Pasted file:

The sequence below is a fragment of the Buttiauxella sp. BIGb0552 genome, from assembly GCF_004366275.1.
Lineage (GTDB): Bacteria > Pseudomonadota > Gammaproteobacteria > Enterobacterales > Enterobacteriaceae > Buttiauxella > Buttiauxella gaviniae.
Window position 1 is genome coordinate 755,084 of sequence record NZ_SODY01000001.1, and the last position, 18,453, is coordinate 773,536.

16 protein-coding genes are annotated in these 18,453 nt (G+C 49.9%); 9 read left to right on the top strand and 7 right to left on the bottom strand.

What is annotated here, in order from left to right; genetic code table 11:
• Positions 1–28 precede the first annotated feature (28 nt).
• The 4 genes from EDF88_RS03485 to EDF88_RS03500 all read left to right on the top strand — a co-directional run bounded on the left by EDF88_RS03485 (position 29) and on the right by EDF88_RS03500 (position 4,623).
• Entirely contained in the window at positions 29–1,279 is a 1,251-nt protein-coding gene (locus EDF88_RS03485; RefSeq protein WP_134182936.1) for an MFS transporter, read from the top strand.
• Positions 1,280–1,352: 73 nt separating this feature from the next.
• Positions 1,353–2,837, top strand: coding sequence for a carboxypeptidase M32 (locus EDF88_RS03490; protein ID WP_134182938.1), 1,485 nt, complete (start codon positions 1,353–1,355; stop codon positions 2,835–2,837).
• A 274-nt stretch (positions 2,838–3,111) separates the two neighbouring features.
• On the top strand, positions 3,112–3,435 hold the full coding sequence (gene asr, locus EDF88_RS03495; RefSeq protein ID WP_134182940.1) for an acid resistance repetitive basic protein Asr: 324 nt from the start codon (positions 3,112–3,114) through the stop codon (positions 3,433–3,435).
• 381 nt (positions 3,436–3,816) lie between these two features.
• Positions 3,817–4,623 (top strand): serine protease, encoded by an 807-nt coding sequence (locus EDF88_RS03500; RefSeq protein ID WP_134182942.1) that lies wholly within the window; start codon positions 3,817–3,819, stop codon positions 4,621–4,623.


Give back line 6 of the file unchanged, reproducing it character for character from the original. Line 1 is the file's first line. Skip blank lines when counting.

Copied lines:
• Positions 1–28 precede the first annotated feature (28 nt).